may increase susceptibility to infections—both oral and systemic—and have an impact on nutrition.5,36 It may also increase susceptibility to caries and periodontal diseases.

Oral conditions that were, in the past, considered stereotypical of aging are now beginning to be seen in a different light. Research does not support a consensus regarding the causes of diminution of stimulated parotid fluid output, structural changes in epithelium, atrophic change in oral mucosa, and generalized reductions in taste acuity and perception. Evidence suggests that other factors, such as polypharmacy, inadequate nutrition, or systemic diseases may be the precursors of these conditions and not age per se. Other age-related changes in taste, olfaction, and oral sensation, such as touch, temperature, and pressure sensibility, have been observed but have not been well described or documented.34

Tooth Loss

Because tooth loss is the sequela of caries, periodontitis, and trauma, it is a general indicator of the amount of severe oral diseases experienced by an individual or a population.49 The relationship between tooth loss and oral diseases, however, is complicated. Tooth loss also reflects aspects of the dental delivery system that are not disease related—for example, the cost, access to, and utilization of dental services, limitations of existing technology, and variations among treatment options offered and chosen in the dentist/patient interaction. A population's level of tooth loss is therefore a reflection of cultural values as well as the availability, accessibility, cost, and appropriateness of preventive services and treatment.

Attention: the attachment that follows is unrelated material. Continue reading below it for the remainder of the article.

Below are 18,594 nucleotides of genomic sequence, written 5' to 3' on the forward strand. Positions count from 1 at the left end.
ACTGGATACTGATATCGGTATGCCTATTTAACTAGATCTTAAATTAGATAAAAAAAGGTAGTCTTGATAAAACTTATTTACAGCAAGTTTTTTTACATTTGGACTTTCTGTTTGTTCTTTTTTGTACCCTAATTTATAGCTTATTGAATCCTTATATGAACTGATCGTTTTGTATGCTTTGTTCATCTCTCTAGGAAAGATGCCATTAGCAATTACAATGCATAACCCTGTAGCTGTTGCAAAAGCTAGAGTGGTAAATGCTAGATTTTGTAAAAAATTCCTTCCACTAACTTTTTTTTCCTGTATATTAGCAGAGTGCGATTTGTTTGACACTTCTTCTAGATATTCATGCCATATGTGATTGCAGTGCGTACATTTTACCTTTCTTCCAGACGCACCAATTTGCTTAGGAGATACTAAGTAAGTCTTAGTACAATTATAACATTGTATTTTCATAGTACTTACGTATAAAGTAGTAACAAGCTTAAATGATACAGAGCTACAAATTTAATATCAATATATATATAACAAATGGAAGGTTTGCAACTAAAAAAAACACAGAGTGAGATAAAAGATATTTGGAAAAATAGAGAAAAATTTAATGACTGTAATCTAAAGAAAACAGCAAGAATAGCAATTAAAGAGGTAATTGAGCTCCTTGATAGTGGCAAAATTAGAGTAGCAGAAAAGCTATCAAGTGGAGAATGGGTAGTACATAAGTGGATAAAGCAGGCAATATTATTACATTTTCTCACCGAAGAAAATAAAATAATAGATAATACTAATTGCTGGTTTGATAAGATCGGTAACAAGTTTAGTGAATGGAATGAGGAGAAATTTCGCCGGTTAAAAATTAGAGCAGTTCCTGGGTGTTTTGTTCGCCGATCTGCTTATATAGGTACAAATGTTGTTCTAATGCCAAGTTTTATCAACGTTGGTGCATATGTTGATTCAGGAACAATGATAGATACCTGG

Despite a steady decline in the rate of edentulousness (toothlessness) over the past several decades, 55 percent of individuals aged 85 or older were edentulous in 1986.39 Edentulism decreases in the younger age groups of the ''second 50": 44 percent of those aged 75 to 84, 30 percent of those aged 65 to 74, 22 percent of those aged 55 to 64, and 12 percent of those aged 45 to 54. There appears to be both a cohort and an aging effect in this trend. Thus, overall edentulousness will be considerably reduced, without any intervention, over the next few decades. Edentulism continues to be more prevalent among older persons below the poverty level, however, and among those with fewer years of education.39

Edentulous people often face severe psychological, social, and physical handicaps. Among older adults, loss of natural dentition can complicate systemic health problems and may interact adversely with certain behaviors. Even when missing teeth are replaced with

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